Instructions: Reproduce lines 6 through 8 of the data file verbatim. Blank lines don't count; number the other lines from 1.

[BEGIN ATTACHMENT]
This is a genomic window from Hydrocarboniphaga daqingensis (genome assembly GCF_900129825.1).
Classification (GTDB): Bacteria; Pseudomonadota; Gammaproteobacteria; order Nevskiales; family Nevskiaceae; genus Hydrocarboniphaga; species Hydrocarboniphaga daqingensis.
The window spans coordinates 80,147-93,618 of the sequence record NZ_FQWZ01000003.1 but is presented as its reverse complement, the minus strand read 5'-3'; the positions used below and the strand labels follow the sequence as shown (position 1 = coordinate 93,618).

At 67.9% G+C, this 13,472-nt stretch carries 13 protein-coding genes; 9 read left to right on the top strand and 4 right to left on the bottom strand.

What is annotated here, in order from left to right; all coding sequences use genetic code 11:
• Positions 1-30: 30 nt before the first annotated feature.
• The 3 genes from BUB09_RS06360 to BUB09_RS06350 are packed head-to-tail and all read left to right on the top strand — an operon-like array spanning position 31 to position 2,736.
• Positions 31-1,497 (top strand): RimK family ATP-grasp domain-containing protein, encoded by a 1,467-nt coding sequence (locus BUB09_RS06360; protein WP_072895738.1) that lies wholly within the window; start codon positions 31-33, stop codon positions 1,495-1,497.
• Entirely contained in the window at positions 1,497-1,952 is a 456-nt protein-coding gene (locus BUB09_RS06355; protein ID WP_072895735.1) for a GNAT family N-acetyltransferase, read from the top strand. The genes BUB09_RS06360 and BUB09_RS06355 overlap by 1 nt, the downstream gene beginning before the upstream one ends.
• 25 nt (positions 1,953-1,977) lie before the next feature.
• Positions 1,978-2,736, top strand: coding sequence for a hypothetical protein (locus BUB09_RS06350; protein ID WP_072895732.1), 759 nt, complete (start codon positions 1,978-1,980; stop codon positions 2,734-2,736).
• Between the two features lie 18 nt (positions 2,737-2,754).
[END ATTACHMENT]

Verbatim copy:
• Positions 1-30: 30 nt before the first annotated feature.
• The 3 genes from BUB09_RS06360 to BUB09_RS06350 are packed head-to-tail and all read left to right on the top strand — an operon-like array spanning position 31 to position 2,736.
• Positions 31-1,497 (top strand): RimK family ATP-grasp domain-containing protein, encoded by a 1,467-nt coding sequence (locus BUB09_RS06360; protein WP_072895738.1) that lies wholly within the window; start codon positions 31-33, stop codon positions 1,495-1,497.